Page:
Speaking on behalf of the governors, Chairman of the Nigerian Governors’ Forum (NGF) and Zamfara State Governor, Abdulaziz Yari, said even though nearly all the problems confronting Nigeria today had arisen from the states, the governors were doing their best possible to fix them.
He disagreed with the CJN that there are three sides to a coin, insisting that they are two, which he classified as security and the economy.
He said both of them are inseparable, even as he highlighted the resurgence of terrorism in the North-east, noting that if at all government fails to achieve anything, it must guarantee security.
He observed that whereas agriculture has the capacity to provide employment to 75 per cent of Nigerians, various governments had paid scant attention to agriculture, disclosing that in the last two years, only N23 billion has been invested in the sector.
“The issue of insecurity largely, 99.9 per cent, emanates from the states. Only a few issues are from the centre here in Abuja. It is the primary responsibility of government to secure the lives and property of its citizens.
“The governors are doing their best and the security chiefs can attest to that. We have been shouldering so many responsibilities of logistics in our separate states.
“If government will not achieve anything, it must achieve two things – fighting corruption and ensuring that it stems insecurity. We are still having some pockets of issues in the North-east which is worrisome.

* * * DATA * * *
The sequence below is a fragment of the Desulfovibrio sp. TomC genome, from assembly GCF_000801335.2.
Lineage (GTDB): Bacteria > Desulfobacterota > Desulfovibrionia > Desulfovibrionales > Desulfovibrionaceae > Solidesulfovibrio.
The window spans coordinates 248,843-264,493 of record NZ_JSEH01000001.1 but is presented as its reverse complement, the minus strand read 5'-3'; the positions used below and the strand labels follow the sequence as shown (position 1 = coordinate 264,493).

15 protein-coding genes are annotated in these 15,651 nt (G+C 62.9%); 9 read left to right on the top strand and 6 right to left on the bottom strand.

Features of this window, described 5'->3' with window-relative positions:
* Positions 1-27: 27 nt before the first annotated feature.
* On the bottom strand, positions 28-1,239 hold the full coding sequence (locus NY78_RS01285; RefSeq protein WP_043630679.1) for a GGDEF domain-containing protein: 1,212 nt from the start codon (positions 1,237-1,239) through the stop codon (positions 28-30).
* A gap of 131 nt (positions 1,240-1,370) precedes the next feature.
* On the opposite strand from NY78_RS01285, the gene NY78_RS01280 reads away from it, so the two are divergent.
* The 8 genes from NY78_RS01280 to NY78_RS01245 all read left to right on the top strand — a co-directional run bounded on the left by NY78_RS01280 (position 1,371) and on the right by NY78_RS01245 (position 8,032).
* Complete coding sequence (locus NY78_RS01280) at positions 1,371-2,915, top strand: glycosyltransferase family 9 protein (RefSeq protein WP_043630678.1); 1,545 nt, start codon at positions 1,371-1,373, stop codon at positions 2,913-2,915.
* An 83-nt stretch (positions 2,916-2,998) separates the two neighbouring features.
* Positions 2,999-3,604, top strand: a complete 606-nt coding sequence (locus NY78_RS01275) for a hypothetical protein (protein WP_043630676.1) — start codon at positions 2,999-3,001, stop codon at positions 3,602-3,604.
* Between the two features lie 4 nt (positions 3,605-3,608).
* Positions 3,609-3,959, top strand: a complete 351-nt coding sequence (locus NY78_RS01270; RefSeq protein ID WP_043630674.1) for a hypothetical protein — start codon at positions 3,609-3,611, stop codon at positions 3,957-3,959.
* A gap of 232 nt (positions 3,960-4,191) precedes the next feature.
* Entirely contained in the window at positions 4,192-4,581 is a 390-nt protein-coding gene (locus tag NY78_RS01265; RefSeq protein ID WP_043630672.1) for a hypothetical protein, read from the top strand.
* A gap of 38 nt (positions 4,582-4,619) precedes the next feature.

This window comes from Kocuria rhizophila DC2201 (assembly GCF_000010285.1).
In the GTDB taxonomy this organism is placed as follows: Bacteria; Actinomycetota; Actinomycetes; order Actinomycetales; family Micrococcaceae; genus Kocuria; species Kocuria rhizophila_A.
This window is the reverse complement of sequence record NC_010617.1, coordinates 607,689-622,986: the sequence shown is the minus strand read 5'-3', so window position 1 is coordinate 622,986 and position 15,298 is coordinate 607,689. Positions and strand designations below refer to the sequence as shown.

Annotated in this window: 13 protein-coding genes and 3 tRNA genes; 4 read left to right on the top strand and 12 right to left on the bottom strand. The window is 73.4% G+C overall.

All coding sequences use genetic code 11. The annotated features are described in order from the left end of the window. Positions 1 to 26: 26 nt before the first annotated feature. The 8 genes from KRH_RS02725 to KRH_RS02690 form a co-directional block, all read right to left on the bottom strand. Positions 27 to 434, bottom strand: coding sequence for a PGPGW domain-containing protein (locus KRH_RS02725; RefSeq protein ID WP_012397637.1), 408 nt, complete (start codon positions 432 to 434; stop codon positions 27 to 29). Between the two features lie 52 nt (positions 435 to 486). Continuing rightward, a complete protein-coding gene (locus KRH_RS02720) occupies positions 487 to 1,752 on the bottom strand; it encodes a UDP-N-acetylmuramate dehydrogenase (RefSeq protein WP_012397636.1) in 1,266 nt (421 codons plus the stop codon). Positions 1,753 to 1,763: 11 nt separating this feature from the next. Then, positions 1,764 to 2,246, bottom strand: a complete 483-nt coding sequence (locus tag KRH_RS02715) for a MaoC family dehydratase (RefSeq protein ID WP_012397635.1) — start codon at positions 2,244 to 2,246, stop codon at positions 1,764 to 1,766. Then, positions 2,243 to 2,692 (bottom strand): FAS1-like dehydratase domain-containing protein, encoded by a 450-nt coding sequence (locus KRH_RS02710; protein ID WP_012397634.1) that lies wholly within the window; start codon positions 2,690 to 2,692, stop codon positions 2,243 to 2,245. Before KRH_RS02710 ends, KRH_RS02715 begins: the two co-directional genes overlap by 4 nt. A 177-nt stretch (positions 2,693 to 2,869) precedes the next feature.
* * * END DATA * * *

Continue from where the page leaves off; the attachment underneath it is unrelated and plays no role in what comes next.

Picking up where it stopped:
“In the last 12 months, we were experiencing some kind of progress but all of a sudden, it resurfaced again, and also you will agree with me that the issue of security has two sides of a coin, although the CJN said it has three sides.
“Security and the economy have to work together. The issue of insecurity is being supported by our teeming unemployed youths in the streets. Government needs to deploy resources and encourage those in the centre to employ those youth on the streets and take them out of the streets so that they can have something worthwhile to engage them in.
“We have not been paying much attention to agriculture. My reason: in the last 10 years, only N400 billion was invested by either the Central Bank of Nigeria or commercial banks or the capital markets in the sector.
“But in 2010, AMCON came to rescue banks with bad debts and over N4 trillion was injected into AMCON and not much impact was made on agriculture. N23 billion has been invested in 200,000 farmers across the nation in two years. But N23 billion can do nothing for the sector that we believe can give employment to 75 per cent of Nigerians. So more investment is required in the sector,” he stated.
Present at the meeting besides the CJN and governors were the ministers, service chiefs, heads of the anti-graft agencies, Nigerian Immigration Service (NIS) and the Federal Road Safety Commission (FRSC), among others.